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Redefining Product Roadmaps: From Fixed Commitments to Flexible Outcomes

Updated: Feb 29


Output vs Outcome based roadmaps

Introduction

Product roadmaps are vital tools in the strategic planning process of any product-oriented business. They offer a visual representation of the direction and progress of product development, aligning teams and stakeholders around common goals. However, the traditional approach to product roadmaps is fraught with challenges that can impede the innovation process and lead to misalignment between expectations and deliverables.


The Two Inconvenient Truths of Roadmaps


Truth 1: The Misconception of Commitment

One of the primary challenges with traditional product roadmaps is the perception among stakeholders and team members that every item listed on the roadmap is a committed deliverable within a specified timeframe. This perception creates a rigid environment where deviation from the roadmap is seen as a failure, stifling flexibility and the ability to adapt to changing market conditions or customer needs. The reality is that innovation and product development are inherently uncertain, and the value of some ideas can only be fully understood through exploration and iteration.


Truth 2: The Iterative Nature of Value Creation

Even when an idea is determined to be valuable, desirable, feasible, and viable, it often requires multiple iterations to refine and deliver the expected business value. This iterative process is a fundamental aspect of product development but is often underappreciated in traditional roadmap planning. Stakeholders may expect immediate results from the initial implementation, overlooking the fact that refinement and adaptation are crucial for achieving long-term success.


The Necessity of Commitment and Deadlines

Despite the challenges outlined above, commitments and deadlines are an unavoidable aspect of running a business. They provide essential milestones that help teams prioritize work and allocate resources efficiently. However, this doesn't mean that roadmaps must be rigid and inflexible. By adopting a different lens—one that emphasizes discovery and iteration—teams can approach commitments more thoughtfully.


This approach involves allowing teams to engage in low-fidelity prototyping and iterative development to explore ideas and validate assumptions before making firm commitments. Once a clear direction and set of goals are established, teams are better equipped to commit to delivering specific outcomes. This method aligns with agile principles, emphasizing adaptability and continuous improvement.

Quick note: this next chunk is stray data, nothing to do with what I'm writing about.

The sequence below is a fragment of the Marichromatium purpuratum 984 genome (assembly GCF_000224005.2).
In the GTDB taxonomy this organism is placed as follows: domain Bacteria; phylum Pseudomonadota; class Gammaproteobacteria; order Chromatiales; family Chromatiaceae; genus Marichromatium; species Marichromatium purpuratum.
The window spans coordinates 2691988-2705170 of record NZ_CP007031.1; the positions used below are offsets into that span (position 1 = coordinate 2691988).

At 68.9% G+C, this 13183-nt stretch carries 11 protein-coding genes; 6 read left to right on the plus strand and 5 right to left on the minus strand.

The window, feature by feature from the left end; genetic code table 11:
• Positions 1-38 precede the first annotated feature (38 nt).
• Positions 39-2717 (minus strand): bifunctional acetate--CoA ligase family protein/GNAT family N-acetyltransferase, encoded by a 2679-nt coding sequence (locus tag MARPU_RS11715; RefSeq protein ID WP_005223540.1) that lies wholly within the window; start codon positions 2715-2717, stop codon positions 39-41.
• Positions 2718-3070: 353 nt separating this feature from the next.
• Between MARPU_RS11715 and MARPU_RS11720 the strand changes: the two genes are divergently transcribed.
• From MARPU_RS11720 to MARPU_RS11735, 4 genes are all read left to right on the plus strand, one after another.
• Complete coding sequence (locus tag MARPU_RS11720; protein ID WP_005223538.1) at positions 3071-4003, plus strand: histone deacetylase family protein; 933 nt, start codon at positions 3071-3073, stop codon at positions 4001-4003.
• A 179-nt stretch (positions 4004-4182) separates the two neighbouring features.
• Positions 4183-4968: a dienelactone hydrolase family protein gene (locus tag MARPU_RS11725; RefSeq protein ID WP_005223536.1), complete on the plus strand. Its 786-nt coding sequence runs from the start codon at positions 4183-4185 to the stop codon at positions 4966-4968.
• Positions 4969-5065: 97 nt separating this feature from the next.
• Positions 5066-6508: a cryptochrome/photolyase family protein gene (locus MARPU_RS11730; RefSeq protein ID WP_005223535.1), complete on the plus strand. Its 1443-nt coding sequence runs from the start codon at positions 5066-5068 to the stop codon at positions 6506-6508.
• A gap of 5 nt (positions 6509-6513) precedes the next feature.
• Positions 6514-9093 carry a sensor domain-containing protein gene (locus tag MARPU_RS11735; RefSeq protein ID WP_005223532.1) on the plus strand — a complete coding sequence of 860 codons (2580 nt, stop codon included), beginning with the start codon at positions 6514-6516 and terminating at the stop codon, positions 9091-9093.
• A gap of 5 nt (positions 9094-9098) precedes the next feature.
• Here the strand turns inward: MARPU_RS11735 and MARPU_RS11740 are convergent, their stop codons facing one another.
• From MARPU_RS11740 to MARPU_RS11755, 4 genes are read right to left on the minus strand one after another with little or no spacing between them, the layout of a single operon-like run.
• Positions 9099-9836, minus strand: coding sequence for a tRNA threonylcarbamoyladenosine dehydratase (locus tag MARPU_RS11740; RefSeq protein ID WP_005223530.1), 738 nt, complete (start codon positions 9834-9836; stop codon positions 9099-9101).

The Dual Purposes of Roadmaps

Product roadmaps serve two critical purposes in a corporate setting:

  1. Ensuring Teams Focus on Valuable Work: Roadmaps help management ensure that teams are aligned with the company's strategic objectives, working on projects that offer the most value to the business and its customers.

  2. Meeting Business Commitments: Roadmaps also play a crucial role in enabling companies to make date-based commitments. These commitments are vital for planning product launches, marketing campaigns, and other business activities that depend on the timely delivery of new features or products.


An Alternative to Traditional Roadmaps

The limitations of traditional roadmaps have led to the exploration of alternatives that focus on outcomes rather than outputs. This approach shifts the emphasis from delivering a set list of features or products by certain dates to achieving broader business outcomes, such as improving customer satisfaction, increasing market share, or driving revenue growth.


Benefits of Outcome-Based Roadmaps

  • Flexibility: Outcome-based roadmaps allow for greater flexibility in how goals are achieved, enabling teams to adapt their approach based on feedback and changing circumstances.

  • Focus on Value: By concentrating on outcomes, teams are encouraged to think creatively about the best ways to deliver value to customers and the business, rather than being confined to a predetermined set of deliverables.

  • Enhanced Collaboration: This approach fosters a more collaborative environment where teams work together to identify the most effective strategies for achieving shared objectives, breaking down silos and encouraging cross-functional teamwork.

  • Improved Stakeholder Alignment: Outcome-based roadmaps help align stakeholders around common goals, facilitating a clearer understanding of strategic priorities and how individual efforts contribute to the overall success of the business.


Conclusion

The traditional approach to product roadmaps often falls short in today's fast-paced and uncertain business environment. By acknowledging the inconvenient truths about roadmaps and embracing a more flexible, outcome-focused approach, organizations can foster innovation, adaptability, and alignment across teams and stakeholders. This shift requires a cultural change towards valuing discovery, iteration, and collaboration over rigid planning and strict adherence to predefined outputs. Ultimately, the success of any product roadmap lies in its ability to guide strategic decision-making, facilitate effective communication, and drive the delivery of tangible business outcomes.


What's Next?

  • Have a look at our SAFe Product Owner / Manager (POPM) certification course that unpacks roadmaps more.

  • If you're looking for what's next after POPM then we'd encourage you to look into Agile Product and Solution Design course. Contact us for more info.

  • For a custom workshop on roadmaps please get in touch with us here.

  • Read more blog posts here.

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